Dear Sirs,

First of all I would like to congratulate both your company and one of your employees in particular, Nigel, at the Happy Valley Outlet for a first class and memorable evening at your restaurant cum carvery.

I would like to take a moment to point out a few things in particular, which I feel ought to be commended.

I had ordered a ginger beer and was, through no fault of Nigel's, given a rather warm glass. As I do not normally take ice in my drink, I politely asked for a cooler glass. On second thought, this was a foolish request and Nigel declined my request (quite rightly so I reckon) with the response 1. Yeah right… 2. Away you go, 3. There's nothing wrong with the glass, 4. Put some ice in it, that will cool it down, 5. At least you know it's been washed, 6. (Rolls eyes), 7. (Mutters under breath).

This response I feel both conveys and symbolizes the ethos that I have come to know and love at the Happy Valley Carvery:

Nigel is a man who laughs in the face of the obvious and doesn't let common sense stand in the way of seeking both truth and justice. 1. Yeah rightThis shows confidence; I like it. Furthermore, it shows the ability to think for one's self. Many may argue that Nigel perhaps got a bit trigger happy in the old thinking for himself department, but not me. I knew where I stood and I liked it.

2. Away you go – Again, many customers may have taken great offense to this, perhaps feeling a little insulted and embarrassed, even left wondering why they had brought their custom there in the first place. Not me. Nigel's a man that knows what he's all about and I like that.

3. Put some ice in it – Here, Nigel demonstrated to me the ability to problem solve quickly and efficiently. Again, some might have argued that combining both ice (something I do not normally like in my drink) and a warm glass would have led to some dissatisfaction on my behalf, given that neither generally appeal to my sensibilities. Not me. Nigel's a man that knows how to take control of a situation and I like that.

4. It will cool it down – Nigel clearly has an excellent grasp of chemistry, particularly the three states of matter: liquid, gas, but more specifically on this occasion, solids. Nigel is a man of many talents.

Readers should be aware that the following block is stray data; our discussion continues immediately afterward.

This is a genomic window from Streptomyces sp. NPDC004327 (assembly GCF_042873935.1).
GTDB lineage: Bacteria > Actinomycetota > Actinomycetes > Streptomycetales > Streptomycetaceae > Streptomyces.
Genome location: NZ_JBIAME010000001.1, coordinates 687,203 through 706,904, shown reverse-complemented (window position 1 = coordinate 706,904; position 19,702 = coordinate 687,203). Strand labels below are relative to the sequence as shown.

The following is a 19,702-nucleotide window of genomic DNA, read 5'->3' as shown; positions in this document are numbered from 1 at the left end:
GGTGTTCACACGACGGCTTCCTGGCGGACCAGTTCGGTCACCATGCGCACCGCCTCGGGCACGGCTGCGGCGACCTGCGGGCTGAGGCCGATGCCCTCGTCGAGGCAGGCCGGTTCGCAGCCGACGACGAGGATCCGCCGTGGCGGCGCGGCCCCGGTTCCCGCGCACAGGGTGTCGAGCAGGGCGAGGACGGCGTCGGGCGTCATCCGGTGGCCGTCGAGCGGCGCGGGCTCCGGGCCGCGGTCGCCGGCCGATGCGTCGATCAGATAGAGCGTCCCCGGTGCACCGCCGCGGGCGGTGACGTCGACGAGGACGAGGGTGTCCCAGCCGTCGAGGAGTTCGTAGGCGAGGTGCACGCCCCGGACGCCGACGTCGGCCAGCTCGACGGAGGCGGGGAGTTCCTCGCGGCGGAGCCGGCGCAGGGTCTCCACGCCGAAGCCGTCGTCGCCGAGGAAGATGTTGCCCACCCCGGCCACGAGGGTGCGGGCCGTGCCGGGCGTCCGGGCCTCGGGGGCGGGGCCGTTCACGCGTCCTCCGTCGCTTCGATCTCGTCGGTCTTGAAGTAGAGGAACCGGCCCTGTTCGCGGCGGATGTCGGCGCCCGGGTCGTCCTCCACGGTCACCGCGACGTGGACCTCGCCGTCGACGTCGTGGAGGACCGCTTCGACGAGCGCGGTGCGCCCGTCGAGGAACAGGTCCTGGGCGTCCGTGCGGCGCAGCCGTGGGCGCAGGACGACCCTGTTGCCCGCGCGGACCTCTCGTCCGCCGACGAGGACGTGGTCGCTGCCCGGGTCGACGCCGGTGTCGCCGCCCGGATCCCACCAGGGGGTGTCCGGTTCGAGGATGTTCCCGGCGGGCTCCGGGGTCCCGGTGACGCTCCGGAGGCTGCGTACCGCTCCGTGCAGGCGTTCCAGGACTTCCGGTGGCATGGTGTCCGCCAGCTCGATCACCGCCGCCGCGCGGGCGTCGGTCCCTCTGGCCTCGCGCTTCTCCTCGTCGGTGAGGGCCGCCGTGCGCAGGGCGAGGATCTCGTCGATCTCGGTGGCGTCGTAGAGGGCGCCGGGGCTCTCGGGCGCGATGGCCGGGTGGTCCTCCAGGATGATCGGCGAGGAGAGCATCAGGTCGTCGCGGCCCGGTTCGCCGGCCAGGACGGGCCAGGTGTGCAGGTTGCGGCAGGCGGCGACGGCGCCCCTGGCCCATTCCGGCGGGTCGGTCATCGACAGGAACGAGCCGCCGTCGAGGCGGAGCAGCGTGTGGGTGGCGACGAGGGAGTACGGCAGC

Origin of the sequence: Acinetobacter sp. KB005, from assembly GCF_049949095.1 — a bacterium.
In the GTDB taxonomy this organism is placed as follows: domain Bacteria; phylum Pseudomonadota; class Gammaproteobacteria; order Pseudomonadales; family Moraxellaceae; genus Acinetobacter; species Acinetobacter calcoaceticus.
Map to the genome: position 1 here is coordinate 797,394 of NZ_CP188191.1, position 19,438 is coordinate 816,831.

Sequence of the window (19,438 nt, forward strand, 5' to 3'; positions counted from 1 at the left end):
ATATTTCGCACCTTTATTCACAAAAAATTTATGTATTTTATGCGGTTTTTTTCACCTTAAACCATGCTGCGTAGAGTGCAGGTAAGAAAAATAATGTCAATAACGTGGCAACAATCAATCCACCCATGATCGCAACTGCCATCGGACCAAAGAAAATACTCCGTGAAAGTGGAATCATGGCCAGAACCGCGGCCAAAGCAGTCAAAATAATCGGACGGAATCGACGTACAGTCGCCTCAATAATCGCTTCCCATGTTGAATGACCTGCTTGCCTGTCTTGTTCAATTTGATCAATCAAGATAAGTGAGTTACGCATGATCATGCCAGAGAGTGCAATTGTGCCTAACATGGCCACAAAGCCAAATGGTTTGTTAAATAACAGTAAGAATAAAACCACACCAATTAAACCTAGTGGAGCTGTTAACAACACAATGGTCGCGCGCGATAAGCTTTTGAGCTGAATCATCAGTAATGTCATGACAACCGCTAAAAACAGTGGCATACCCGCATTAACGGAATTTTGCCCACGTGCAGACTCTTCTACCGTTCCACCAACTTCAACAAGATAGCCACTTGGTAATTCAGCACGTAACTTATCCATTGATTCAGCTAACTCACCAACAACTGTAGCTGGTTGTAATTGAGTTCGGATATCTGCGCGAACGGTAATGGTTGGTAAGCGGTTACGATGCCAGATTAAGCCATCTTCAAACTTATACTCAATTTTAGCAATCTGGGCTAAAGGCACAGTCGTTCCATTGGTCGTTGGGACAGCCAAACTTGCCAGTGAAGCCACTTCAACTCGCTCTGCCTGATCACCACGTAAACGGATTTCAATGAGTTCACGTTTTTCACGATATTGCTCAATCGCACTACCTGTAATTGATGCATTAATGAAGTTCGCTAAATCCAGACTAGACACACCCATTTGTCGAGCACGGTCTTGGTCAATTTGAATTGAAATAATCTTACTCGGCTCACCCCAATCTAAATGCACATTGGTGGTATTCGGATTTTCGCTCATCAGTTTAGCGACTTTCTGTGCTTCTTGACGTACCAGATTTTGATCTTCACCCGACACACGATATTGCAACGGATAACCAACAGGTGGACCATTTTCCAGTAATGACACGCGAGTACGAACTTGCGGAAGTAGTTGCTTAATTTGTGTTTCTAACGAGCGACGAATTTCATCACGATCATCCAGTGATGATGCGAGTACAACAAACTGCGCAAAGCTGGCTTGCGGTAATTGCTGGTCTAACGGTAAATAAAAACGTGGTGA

5. At least you know it's been washed – It's always assuring to know that your bartender knows how to wash a glass. Nigel wasn't taking any chances here and I was pleased to be informed that they wash dishes at Happy Valley.

6. Rolls his eyes – Nigel let me know who was boss. I like to know where I stand.

7. Mutters under breath – Having bar experience myself, I understand the pressures that employees like Nigel are under, and I was touched that Nigel was able to keep whatever he had to say to himself to avoid going that little step too far and hurting my feelings. He's the caring sort and I like that.

It is on hindsight that I am able to truly appreciate the merits of Nigel's innovative style. However, on leaving the bar, I was discussing with my mother that Nigel's attitude could have been construed as belonging to a person others may describe as a, and I quote here, "cheeky bastard." Nigel overheard this conversation, and crikey Nigel was pretty unimpressed.

He asked me to repeat what I said, and out of courtesy and respect for one of your best employees, I repeated myself. Nigel wasn't pleased. He asked me to stop using expletives. I can understand that; he's a sensitive soul. As I have previously explained, it was only on hindsight that I realized the genius of Nigel's customer service technique, so at this stage, I asked him to stop being a "cheeky bastard." Nigel, being a man who knows the score, wasn't having any of it, and asked that I refrain from speaking to him in such a manner. I would like to hold my hands up and say that it is a curse of genius that those who possess it are misunderstood. I am sorry that I misunderstood Nigel. He then asked if I was dissatisfied with the service. Now, for me, this is the icing on the cake. Nigel doesn't leave anything to chance; he knows the score, yet he leaves no stone unturned.

At this point, having not fully appreciated Nigel's unusual methods, I replied that it was rather obvious that I was both unhappy with the service and having the bartender act like a, and I quote, "dick." I was premature here. Nigel is a man who laughs in the face of the obvious, plays by his own rules, and doesn't let common sense stand in the way of seeking both truth and justice.

Now, last but by no means least, at this point I left your establishment, mistaking Nigel's style as that of a man with limited social skills, having paid for two meals and two drinks. I now see the merits in this. I am training for the great Scottish run and am therefore watching my waistline. Thanks to Nigel, my calorie consumption has been approximately 700 less today than in a normal day. If I were to visit the Carvery every Saturday, this would be approximately 36,400 calories a year. That's approximately 15 days worth of calories. Nigel would effectively cut my annual food consumption by over 4.1%. I am sure with Nigel's help that I will be in prime condition for the great Scottish run.

Even my comments cannot do justice to Nigel's credentials, but I trust that Nigel's extraordinary skills in the field of bar work will not go unnoticed, and I trust that Nigel will have a long and illustrious career in hospitality.

Thank you again for an unforgettable experience.

Kind regards,
Iain Jones